Police officers under fire from an alleged fleeing gunman returned fire with 35 rounds within seconds, taking him down with three shots, a court has heard.

A police dog handler today described the dramatic moment where he says Tolu Ma'anaiama, 33, aimed a gun muzzle at him and tried to shoot him dead.

Ma'anaiama is standing trial for attempting to murder two Christchurch police officers in the city in February.

The shootout led to a stretch where frontline officers were armed.


Ma'anaiama was shot twice in the leg and once in the chest after police returned fire in Eveleyn Couzins Ave in the Richmond area shortly before 7.30pm on February 26 this year following a pursuit.

At the High Court in Christchurch, prosecutor Mitchell McClenaghan outlined the Crown's case against Ma'anaiama and his alleged "brazen and dangerous actions".

Dog handler Constable Kurt Stephenson was patrolling Breezes Rd in the Aranui area of the city at around 7.20pm on February 26 when he spotted a black Holden Executive car which matched a description of a vehicle wanted by police for a shooting incident three days earlier.

But as he approached, a person appeared from the back seat, got behind the wheel, and a police pursuit followed.

While Stephenson related information back to police communications, Senior Sergeant Craig Scott laid road spikes at the QEII Drive and Marshlands Rd intersection.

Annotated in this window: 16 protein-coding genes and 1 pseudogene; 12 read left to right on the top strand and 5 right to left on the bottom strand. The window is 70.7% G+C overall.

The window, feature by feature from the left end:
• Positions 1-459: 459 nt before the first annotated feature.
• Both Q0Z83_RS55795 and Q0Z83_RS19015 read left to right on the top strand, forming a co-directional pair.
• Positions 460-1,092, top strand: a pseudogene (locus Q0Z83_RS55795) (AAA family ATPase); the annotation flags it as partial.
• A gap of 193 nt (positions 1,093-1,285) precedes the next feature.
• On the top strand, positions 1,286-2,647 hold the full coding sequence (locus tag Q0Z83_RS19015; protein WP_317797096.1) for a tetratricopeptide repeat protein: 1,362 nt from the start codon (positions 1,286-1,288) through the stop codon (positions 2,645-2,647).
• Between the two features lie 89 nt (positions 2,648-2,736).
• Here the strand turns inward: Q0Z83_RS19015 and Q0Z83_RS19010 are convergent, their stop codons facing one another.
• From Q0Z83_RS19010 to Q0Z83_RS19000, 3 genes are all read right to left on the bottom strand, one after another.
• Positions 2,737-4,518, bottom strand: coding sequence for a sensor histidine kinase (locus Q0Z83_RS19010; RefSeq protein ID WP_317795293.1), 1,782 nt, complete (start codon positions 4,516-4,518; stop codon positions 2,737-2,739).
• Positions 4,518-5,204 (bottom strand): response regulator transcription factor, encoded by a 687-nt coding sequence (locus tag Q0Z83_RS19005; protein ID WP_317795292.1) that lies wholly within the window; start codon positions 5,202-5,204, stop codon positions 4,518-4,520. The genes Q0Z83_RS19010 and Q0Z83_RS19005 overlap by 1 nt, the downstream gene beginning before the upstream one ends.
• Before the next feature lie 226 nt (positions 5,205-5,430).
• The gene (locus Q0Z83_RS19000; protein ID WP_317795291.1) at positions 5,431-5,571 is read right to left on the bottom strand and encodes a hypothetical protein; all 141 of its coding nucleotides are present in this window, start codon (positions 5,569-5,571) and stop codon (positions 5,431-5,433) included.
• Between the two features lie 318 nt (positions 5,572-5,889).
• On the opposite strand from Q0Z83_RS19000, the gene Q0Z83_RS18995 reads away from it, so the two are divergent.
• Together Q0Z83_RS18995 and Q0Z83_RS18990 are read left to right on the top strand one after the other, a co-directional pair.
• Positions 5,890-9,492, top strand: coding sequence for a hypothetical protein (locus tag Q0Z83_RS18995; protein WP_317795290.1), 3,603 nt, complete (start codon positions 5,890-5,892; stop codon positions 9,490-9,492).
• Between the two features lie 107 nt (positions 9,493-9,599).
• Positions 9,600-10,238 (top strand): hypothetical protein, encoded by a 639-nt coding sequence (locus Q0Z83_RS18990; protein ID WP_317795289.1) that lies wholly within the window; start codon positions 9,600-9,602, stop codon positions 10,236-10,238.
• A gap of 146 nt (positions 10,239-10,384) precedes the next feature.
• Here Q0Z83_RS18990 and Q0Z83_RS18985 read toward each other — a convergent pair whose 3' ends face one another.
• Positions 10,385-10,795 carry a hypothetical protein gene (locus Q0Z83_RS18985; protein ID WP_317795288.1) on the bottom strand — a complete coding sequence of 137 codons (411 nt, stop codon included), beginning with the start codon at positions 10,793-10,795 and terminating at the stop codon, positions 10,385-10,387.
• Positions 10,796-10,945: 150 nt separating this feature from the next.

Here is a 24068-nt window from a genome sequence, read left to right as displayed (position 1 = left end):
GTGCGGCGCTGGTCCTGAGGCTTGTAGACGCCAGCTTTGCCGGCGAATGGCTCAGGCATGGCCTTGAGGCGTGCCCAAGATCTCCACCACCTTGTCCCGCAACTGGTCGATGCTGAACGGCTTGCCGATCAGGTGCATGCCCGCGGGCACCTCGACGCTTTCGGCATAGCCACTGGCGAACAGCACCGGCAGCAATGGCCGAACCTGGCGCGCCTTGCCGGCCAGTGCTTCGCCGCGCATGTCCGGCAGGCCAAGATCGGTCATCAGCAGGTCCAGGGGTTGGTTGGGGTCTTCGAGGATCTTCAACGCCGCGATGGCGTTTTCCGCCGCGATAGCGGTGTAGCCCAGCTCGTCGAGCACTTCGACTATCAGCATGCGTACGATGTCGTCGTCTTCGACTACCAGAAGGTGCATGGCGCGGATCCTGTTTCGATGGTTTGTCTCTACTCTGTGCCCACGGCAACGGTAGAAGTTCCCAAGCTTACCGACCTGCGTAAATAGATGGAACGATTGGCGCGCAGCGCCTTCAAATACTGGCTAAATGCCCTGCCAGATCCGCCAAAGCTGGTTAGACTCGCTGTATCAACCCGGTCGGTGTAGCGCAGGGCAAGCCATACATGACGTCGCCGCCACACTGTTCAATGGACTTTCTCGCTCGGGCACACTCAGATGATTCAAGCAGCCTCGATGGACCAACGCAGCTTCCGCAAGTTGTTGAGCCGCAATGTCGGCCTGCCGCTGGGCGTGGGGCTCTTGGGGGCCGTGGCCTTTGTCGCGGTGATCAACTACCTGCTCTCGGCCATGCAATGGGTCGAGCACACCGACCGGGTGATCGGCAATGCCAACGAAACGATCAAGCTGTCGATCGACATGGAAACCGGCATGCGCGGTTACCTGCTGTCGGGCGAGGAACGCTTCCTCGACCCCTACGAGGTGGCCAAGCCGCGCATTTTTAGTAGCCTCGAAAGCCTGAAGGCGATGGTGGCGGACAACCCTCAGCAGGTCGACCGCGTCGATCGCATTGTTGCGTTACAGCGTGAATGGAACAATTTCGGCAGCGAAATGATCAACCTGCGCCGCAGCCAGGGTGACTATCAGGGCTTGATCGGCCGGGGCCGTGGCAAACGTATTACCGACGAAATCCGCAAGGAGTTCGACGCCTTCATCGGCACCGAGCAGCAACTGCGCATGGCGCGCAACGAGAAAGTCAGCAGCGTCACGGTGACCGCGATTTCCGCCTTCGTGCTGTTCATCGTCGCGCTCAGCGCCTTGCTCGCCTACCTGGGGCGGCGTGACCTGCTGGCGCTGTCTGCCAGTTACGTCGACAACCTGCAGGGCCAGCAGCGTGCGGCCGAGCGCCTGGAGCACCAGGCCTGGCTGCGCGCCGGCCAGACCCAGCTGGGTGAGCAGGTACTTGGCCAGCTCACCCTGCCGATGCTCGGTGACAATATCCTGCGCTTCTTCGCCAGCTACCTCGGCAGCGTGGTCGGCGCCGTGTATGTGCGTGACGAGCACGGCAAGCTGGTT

But as the driver approached, he allegedly swerved towards Scott who was on the roadside laying the spikes and "attempted to strike him with the vehicle".

After the narrow miss, the car's tyres were punctured but did not stop the driver, who continued to evade police, talking on a cellphone, the court heard.

As he passed the Palms Shopping Mall, Stephenson says he saw the driver grab a shotgun and point it out of the driver's side window.


A tyre came off the rim as the Holden pulled into Evelyn Couzins Ave - a dead-end street. It was still light on a summer's evening, with members of the public outside, the court heard.

The car came to a stop, the police say, and the driver jumped out of the car.

Stephenson pulled up about 25m away, when he says the driver faced him, with what he thought was a pump-action shotgun held in both hands about waist height.